7. Significant strengthening of the public finances did not materialize under the 1996-99 ESAF. Some key elements of the fiscal reform did advance, albeit with delays. Important achievements under this program were the passage of the Tax and Customs Codes in 1997 and the expansion of the coverage of the Large Taxpayer Inspectorate, although the latter has been plagued by periodic removal of key taxpayers, often based on political considerations. In spite of these problems, both reforms contributed to a rise in revenue collections, from 10.6 percent of GDP in 1996 to 13.8 percent in 1999. However, the benefits of increased revenues were dissipated by weak expenditure management, characterized by ad-hoc procedures and the need for frequent budget sequestrations. Poor budget preparation along with the lack of appropriate commitment controls and cash management resulted in a large build-up of expenditure arrears, including on wages, pensions and social allowances which have yet to be repaid (see below).

8. Progress in securing fiscal consolidation remained slow during the 2001-04 program. The improving trend in tax revenue collection slowed considerably after the end of 1996-99 program and little further progress was made during the next arrangement (See Figure 1 below). With revenue rising modestly from 13.8 percent at end-1999 to 14.4 percent of GDP at end-2002 and no further improvement projected in 2003 (owing to a sharp drop in tax collection in the last quarter of the year), resources remain insufficient to cover Georgia’s pressing social expenditure demands, and tax evasion and smuggling remain serious impediments to improving revenue mobilization. Grants and concessional lending have become increasingly scarce over the past two years, and the market for government securities remains shallow (see below). The August 2003 tax reform is encouraging, but its impact will only be felt from 2004. Meanwhile, the tax code continues to feature far-reaching sectoral exemptions. On the expenditure side, steps have been taken toward implementing a commitment control system and introducing a Treasury Single Account, and a new Budget System Law was approved in April 2003. However, little progress has been made in developing proper cash management procedures, and budget preparation still lacks the strategic framework required to turn the budget into an effective policy tool. Consequently, the reduction in the large outstanding stock of domestic arrears (about 4½ percent of GDP) has been slower than programmed. It should also be noted that two-thirds of these arrears are on pensions, wages, and other social payments, giving a regressive slant to budgetary execution in the course of both Fund-supported programs.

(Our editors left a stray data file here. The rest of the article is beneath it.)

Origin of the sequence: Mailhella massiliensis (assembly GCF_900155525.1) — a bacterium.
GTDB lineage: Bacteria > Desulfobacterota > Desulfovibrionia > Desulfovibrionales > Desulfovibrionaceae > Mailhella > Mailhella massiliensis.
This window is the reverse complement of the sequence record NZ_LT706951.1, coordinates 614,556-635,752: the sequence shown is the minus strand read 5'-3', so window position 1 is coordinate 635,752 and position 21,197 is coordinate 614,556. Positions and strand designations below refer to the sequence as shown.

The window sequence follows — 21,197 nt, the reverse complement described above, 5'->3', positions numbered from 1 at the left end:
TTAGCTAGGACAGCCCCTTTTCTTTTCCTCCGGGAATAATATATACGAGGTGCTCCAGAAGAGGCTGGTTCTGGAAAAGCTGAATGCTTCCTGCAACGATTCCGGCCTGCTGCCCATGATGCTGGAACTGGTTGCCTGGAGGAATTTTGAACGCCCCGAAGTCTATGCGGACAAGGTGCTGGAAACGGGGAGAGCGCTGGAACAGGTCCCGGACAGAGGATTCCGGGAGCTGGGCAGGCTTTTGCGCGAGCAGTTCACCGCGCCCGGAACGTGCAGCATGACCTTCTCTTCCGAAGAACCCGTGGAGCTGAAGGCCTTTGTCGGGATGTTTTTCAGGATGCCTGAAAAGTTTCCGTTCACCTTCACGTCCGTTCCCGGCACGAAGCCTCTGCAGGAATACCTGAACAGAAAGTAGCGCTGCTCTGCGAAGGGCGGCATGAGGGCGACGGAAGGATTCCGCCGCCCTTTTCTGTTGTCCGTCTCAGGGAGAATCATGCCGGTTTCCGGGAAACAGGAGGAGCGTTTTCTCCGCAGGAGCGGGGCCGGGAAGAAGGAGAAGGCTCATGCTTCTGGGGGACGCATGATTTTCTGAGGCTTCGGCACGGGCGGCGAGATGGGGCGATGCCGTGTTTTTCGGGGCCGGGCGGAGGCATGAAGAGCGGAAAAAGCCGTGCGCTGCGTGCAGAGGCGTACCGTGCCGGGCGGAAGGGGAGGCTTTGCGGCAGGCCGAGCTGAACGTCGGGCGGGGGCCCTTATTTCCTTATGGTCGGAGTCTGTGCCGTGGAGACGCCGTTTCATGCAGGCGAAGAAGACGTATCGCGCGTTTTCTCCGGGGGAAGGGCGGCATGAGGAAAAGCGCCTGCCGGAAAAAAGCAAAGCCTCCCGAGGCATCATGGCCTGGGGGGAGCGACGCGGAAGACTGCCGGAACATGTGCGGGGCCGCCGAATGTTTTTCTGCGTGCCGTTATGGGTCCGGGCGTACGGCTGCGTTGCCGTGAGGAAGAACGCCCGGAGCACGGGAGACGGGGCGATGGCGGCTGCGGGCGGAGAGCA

Figure 1.
Figure 1.

Georgia: Tax Revenue and Fiscal Balance, 1994-2002

(In percent of GDP)

Citation: IMF Staff Country Reports 2004, 026; 10.5089/9781451814460.002.A001

Sources: Georgian authorities; and Fund staff estimates.

9. Ongoing governance problems and pervasive corruption hampered program implementation in both arrangements. During the first one, entrenched interest groups continued to hold sway over government decisions on tax policy and enforcement in key sectors, such as banking, fuel and energy, alcohol, and cigarettes. This severely limited the programmed improvements in revenue. Pervasive corruption also compromised the business climate, severely limiting domestic and foreign investment. Under the second arrangement, the authorities took some measures, including formation of a commission to prepare a national anti-corruption program, and the establishment of a monitoring agency to review progress in implementing the program (including representatives of NGOs and civil society). However, little headway was made in minimizing opportunities for corruption, particularly in relation to complex and arbitrary tax enforcement. Consequently, at the twilight of the Shevardnadze administration, corruption continued to be broadly perceived as resilient, with survey results indicating that bribery and crime had worsened and that businesses viewed corruption in Georgia as a greater obstacle than elsewhere in the CIS.

10. Financial markets remain under-developed, limiting the availability of indirect monetary instruments. There has been some progress in this regard in the context of the 2001–04 program. Treasury bill issuance was restarted and substantially expanded, with the outstanding stock rising from GEL 6 million at end-2000 to GEL 54 million at end-November 2003. However, the stock remains small (at 0.6 percent of GDP). In addition, the high risk premia demanded by the market in the vicinity of the November 2003 elections (which have since ebbed somewhat) made significant borrowing inconsistent with debt sustainability. Furthermore, tasks related to regularization of the auction calendar, extension of maturities, and development of a secondary market remain outstanding. The NBG took steps in 2003 to revamp the interbank credit auction and improve liquidity forecasting and management, in line with IMF recommendations. Notwithstanding some improvements, the roster of indirect monetary instruments remains limited (namely, NBG interventions in the interbank credit auction and the use of banks’ reserve requirements, supplemented in 2003 with the introduction of deposit auctions).